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After cruising through conference play, Gonzaga women maintain focus going into WCC Tournament

Mar. 9—They know what they did in the regular season.

More specifically, they know what they did to West Coast Conference opponents.

In the hard-to-believe department, though, Gonzaga women's basketball coach Lisa Fortier said she didn't know what her team's WCC record was until the regular-season finale with Portland.

Gonzaga cruised through WCC play at 16-0, the first undefeated conference season under Fortier.

The 15th-ranked Zags won by an average of 30.7 points per game, a WCC record.

They scored as many as 104 points and as few as 71. They averaged 82.9 points per game and four times scored 90 or more points.

They've won 23 consecutive games, their last loss coming Nov. 26 to Louisville 81-70 in Katy, Texas.

In the Zags' game following the loss to Louisville, they held off Eastern Washington 82-80 in Cheney.

Their closest game in the winning streak was Dec. 7, a 78-70 overtime decision at California. They were coming off a huge 96-78 win over then-No. 3-ranked Stanford.

Gonzaga won't see a Louisville, Stanford, Cal or even EWU at the WCC Tournament.

It's amazing the Zags' ability to maintain focus when they've essentially had most WCC teams beaten by halftime.

"You don't really have to do that much with a team that's as veteran as we are," Fortier said when asked about focus and motivation. "... Pick a leader on our team. We've got so many of them. They're not going to overlook things. They're driven beyond what we're doing right now. They have a purpose and hopefully we will fulfill it. We're still moving toward it."

Fortier then used the word 'stack' to describe the approach her team has taken in practices and games.

"We've been talking lately about stacking days together," she said. "That's something that we heard from Mark Daigneault, the Oklahoma City (Thunder) coach. You just want to keep stacking days. That's our goal. Stacking days, stacking games, stacking championships. That's a positive process that we're talking about right now."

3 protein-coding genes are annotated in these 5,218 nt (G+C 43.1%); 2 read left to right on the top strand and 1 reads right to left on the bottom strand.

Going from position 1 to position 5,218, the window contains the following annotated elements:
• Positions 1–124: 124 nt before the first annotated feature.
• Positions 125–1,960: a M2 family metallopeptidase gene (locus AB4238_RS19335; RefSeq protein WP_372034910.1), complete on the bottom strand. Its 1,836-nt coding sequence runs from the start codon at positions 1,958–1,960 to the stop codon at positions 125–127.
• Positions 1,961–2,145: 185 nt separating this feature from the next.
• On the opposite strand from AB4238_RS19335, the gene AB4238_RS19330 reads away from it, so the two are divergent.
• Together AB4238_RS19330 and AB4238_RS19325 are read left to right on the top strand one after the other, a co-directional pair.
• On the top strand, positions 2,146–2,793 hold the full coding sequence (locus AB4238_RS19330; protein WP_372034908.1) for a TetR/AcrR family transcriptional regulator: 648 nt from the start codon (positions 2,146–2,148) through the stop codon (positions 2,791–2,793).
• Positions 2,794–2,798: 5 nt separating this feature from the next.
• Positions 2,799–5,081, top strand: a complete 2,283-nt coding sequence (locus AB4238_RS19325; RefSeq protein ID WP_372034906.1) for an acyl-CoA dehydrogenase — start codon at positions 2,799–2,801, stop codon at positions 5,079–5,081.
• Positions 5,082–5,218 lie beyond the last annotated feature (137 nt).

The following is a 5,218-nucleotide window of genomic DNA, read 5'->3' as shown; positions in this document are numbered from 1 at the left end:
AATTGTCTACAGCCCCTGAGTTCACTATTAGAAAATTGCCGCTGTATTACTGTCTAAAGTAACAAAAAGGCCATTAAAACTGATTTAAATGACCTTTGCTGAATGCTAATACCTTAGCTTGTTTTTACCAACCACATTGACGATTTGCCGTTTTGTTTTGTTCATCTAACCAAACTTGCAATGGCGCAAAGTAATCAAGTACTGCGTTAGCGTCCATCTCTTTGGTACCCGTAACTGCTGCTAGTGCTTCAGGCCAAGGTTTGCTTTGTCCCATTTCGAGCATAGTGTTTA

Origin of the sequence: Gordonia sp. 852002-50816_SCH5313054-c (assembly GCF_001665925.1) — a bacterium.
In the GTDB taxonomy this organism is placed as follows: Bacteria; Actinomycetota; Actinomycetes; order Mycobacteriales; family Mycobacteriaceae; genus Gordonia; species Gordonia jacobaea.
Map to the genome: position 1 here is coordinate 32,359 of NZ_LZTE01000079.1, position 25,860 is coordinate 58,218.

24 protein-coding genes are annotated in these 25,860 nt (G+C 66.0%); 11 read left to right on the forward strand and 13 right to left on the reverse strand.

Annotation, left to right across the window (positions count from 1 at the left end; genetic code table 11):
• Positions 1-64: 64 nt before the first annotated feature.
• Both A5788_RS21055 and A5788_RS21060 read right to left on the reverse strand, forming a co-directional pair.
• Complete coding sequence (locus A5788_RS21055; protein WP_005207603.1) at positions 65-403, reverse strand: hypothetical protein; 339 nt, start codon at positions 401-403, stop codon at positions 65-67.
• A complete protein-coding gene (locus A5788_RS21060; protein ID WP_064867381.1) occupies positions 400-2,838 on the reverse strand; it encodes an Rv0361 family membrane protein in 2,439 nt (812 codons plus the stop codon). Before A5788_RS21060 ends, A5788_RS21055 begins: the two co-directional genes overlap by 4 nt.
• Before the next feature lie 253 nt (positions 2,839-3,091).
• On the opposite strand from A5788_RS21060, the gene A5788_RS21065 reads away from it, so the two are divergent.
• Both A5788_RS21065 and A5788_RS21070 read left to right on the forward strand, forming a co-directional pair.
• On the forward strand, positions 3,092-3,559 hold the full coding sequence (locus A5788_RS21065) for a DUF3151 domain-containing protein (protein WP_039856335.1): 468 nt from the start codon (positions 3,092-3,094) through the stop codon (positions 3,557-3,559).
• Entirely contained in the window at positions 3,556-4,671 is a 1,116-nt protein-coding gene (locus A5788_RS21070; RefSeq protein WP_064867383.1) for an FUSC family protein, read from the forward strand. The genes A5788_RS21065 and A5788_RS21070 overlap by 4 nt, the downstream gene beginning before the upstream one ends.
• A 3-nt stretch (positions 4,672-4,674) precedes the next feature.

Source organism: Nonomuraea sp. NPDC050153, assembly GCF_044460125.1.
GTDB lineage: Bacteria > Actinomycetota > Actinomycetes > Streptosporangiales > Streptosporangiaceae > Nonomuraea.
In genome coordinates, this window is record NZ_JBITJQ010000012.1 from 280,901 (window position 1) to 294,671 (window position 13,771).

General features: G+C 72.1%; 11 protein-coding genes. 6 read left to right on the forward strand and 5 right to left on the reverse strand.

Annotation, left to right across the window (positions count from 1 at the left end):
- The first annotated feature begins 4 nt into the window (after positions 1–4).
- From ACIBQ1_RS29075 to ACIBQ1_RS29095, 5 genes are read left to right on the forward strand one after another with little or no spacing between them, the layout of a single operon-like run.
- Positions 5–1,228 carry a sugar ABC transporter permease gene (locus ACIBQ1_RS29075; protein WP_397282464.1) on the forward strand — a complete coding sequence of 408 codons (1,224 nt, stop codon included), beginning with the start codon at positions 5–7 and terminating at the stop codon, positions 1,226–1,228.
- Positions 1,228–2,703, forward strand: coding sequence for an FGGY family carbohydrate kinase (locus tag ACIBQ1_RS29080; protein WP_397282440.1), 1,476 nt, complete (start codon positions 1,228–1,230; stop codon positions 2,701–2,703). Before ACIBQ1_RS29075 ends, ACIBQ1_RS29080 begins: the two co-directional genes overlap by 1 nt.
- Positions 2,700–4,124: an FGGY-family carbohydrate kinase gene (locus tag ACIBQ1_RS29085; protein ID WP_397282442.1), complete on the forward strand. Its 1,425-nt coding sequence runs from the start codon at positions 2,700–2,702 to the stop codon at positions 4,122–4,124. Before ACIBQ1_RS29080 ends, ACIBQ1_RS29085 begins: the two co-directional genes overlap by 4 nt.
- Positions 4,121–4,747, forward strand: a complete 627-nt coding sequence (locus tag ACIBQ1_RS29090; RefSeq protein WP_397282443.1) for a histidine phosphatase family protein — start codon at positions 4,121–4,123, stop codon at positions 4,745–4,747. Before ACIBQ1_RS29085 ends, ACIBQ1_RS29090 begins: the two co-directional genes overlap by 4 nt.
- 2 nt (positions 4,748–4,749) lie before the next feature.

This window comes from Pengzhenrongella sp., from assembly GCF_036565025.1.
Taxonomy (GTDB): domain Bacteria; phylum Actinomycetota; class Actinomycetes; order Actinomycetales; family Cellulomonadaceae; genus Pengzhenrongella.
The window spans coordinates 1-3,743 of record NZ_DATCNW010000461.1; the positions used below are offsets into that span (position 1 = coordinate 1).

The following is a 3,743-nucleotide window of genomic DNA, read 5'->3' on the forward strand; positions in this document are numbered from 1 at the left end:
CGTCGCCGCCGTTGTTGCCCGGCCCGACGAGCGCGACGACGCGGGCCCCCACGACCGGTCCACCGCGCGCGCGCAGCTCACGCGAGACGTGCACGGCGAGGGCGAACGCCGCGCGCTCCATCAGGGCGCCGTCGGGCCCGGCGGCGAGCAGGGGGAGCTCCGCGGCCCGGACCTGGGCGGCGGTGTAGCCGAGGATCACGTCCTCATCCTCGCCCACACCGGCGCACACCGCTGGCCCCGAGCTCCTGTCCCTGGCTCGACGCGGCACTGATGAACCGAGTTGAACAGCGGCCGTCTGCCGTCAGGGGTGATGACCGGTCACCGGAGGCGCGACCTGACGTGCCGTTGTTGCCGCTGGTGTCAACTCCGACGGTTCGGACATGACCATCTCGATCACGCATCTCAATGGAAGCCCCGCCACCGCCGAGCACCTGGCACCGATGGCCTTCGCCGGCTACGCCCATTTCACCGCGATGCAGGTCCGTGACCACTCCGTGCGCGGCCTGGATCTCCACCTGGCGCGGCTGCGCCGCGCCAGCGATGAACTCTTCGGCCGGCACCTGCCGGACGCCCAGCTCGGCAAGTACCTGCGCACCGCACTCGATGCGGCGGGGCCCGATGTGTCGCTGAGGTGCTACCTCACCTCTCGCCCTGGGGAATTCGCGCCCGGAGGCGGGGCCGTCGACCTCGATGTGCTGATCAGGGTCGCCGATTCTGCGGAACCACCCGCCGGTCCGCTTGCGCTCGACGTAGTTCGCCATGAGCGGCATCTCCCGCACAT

Graduate forward Brynna Maxwell said the Zags aren't looking beyond Monday when they open play in the WCC Tournament at the Orleans Arena in Las Vegas.

"We're not trying to get too far ahead, because we just want to do the best we can right now and control what we can control," Maxwell said.

One thing the Zags have controlled is their effort against WCC teams. And it's been nothing short of dominating.

How much of it is because the Zags may be the best team in school history or the WCC, without BYU this season, was measurably weaker is difficult to measure.

"We're just trying to stay present in these moments, because this is a really special group," Maxwell said. "What we're accomplishing is really impressive."

GU senior Yvonne Ejim also talked about building on everything the Zags find themselves encountering.

"How we show up every single day for every single practice, game, drill, moment ... we've adapted this word on our team (that things) stack on each other. That in and of itself is preparing us for all the other games that are to come. Every single day is working toward something."

What the Zags stacked together during WCC regular-season play was nothing short of spectacular — even if the conference was down after BYU left for the Big 12.

Gonzaga's dominance should continue in Las Vegas.

"The biggest thing isn't the zero at the end of it (WCC record)," Fortier said. "It's just that our team was ready to go in every game. In every conference, it doesn't matter how good or how bad your conference is, it's tough not to have a mental lapse."

Fortier said most teams usually go through some sort of February blues, but the Zags didn't. They shouldn't have any difficulties when they take the court in Las Vegas, either.